Remarks on the HealthierUS Initiative in Dallas, Texas
Thanks a lot. Please be seated. Thanks. It is nice to be home.
I am honored to be here at Lakewest YMCA. I've got to tell you, the facility is overwhelming. It is a beautiful facility, and I appreciate so very much the hospitality and the dedicated staff here.
Listen, we're here to talk about a health care plan that makes a lot of sense. And it's a health care plan that says if you exercise and eat healthy food, you will live longer. I mean, there is a lot of talk about treating chronic diseases and finding treatments and research and development. And that's great, and the country is on the leading edge of all kinds of new discoveries. But we've already discovered what works. And what works is to encourage people to exercise on a regular basis and to eat good foods. It's called preventative medicine. An integral part of any health care plan is to encourage people to adapt the habits necessary to avoid disease in the first place. And that's what we're here to talk about, and that is what the YMCA does, and I'm grateful for that.
And there's no better place to start in encouraging healthy choices and exercise than with our children. And so Lynn and I were honored to go to the—some of these exercise classes and were pleased to see little youngsters doing jumping jacks— with enthusiasm, I might add—[laughter]— counting out the number of stretches.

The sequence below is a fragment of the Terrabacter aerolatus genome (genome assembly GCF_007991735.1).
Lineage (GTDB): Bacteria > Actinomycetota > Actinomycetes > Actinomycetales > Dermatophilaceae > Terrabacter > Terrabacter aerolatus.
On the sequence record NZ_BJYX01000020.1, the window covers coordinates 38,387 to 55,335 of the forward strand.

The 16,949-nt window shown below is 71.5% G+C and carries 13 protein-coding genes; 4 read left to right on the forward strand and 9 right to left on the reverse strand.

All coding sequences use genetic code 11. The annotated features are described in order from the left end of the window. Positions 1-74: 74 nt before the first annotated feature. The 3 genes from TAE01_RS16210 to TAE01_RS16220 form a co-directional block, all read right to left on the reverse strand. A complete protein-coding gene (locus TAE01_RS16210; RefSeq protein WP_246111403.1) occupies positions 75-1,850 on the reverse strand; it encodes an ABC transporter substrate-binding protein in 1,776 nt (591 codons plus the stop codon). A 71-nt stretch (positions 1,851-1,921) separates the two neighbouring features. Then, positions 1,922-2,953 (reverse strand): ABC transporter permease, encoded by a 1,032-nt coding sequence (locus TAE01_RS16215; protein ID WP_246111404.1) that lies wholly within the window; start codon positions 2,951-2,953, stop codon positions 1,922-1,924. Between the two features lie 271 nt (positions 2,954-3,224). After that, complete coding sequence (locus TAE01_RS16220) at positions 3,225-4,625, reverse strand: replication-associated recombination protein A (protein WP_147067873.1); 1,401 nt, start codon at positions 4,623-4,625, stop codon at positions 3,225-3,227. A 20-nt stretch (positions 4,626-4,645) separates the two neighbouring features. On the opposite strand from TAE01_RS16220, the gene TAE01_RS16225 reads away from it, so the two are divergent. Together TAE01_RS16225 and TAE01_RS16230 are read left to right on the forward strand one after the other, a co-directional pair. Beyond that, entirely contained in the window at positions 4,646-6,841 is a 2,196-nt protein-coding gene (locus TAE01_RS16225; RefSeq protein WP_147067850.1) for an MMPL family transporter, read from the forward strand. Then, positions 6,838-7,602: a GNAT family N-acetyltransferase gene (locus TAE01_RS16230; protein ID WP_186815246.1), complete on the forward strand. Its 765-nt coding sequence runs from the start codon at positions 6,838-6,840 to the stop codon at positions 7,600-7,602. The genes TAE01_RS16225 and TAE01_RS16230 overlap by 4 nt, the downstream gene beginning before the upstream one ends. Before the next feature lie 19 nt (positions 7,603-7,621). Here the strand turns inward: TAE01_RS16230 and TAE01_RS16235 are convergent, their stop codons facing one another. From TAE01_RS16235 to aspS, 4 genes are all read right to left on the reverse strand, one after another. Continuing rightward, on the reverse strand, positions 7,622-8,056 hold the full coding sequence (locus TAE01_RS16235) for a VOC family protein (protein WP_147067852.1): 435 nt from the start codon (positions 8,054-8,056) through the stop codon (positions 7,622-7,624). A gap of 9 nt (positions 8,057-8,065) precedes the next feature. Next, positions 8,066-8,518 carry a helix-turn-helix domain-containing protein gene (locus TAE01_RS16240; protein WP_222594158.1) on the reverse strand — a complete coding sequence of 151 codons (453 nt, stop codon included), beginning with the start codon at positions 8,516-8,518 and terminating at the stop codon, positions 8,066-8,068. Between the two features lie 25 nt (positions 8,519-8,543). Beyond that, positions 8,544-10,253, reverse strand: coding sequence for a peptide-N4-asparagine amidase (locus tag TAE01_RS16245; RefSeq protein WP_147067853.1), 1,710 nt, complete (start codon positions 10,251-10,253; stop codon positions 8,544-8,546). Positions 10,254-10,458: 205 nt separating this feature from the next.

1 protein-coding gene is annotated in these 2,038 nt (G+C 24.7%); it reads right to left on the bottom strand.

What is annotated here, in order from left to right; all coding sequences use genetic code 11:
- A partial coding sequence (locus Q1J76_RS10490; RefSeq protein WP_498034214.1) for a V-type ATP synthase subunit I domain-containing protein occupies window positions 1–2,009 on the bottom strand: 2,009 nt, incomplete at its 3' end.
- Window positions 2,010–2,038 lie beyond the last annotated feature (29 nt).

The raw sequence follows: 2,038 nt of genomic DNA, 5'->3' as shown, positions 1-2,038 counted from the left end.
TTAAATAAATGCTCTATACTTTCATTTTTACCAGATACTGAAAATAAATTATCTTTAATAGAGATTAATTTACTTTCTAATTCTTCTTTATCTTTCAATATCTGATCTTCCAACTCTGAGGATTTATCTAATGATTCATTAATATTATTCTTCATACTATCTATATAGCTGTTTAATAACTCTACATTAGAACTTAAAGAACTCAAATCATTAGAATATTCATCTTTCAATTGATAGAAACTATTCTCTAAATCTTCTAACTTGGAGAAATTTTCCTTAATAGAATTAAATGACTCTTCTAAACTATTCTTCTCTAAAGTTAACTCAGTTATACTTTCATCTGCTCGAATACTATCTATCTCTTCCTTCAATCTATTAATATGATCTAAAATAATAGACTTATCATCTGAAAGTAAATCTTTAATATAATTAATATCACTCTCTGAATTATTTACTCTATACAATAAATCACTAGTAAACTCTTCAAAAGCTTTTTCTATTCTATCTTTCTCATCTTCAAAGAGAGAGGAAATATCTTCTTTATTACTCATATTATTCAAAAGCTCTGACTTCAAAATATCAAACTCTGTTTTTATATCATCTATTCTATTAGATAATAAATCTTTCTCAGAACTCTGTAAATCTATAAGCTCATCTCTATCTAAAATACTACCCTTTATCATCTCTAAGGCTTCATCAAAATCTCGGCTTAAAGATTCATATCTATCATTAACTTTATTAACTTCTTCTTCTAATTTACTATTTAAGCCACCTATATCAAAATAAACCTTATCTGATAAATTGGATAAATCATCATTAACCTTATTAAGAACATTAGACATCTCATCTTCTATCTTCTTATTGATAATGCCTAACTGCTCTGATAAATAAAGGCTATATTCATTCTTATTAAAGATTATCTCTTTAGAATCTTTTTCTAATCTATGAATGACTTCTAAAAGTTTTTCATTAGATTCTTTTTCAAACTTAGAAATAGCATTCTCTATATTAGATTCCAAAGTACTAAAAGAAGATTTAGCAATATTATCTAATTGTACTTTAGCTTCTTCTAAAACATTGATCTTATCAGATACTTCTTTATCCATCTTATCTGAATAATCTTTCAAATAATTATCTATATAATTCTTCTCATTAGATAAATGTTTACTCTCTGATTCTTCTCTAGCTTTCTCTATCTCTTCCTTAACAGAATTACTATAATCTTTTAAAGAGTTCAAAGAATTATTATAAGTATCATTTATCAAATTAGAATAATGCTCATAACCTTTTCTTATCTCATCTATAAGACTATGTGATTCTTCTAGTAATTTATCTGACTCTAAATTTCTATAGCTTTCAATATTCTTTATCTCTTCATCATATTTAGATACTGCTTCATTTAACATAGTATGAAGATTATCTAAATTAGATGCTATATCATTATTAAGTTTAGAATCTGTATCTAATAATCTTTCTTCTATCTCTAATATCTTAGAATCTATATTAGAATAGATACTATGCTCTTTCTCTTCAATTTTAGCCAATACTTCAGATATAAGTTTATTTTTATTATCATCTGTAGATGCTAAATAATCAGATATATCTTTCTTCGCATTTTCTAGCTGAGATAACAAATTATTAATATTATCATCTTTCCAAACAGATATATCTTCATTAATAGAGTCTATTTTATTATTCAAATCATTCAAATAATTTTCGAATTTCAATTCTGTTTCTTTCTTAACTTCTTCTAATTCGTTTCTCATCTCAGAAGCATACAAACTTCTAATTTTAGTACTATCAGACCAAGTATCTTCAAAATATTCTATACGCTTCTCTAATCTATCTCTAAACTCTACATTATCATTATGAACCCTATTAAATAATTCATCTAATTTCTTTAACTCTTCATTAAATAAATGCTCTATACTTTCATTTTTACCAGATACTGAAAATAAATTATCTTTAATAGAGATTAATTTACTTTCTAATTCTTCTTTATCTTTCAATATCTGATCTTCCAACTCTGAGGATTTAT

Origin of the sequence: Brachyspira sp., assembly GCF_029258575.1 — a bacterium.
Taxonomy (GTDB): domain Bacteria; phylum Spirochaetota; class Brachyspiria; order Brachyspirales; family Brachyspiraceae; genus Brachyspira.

I mean, look, the YMCA is an integral part of a healthy America by encouraging our youngsters to exercise, to have fun, to get outside, to learn to eat good foods. We're really here to thank the Y, thank the Y here in west Dallas and thank the YMCAs all across America for being an integral part of a healthy United States of America.
Ken Gladish is the president and CEO of YMCA of the entire United States. We've got the President of the United States of the Ys with us. [Laughter] Thank you for coming. I'm honored you're here. Gordon Echtenkamp is the president and CEO of YMCA Metropolitan Dallas. Thank you, Gordon, appreciate you being here. Jo Harris is the executive director of the Lakewest Family YMCA. Thank you, Jo, for being here.
I hope this entourage of mine didn't over-stress the organization. [Laughter] Turns out we don't travel lightly these days. [Laughter] But thanks a lot to you and your staff for opening up this facility for us to discuss health.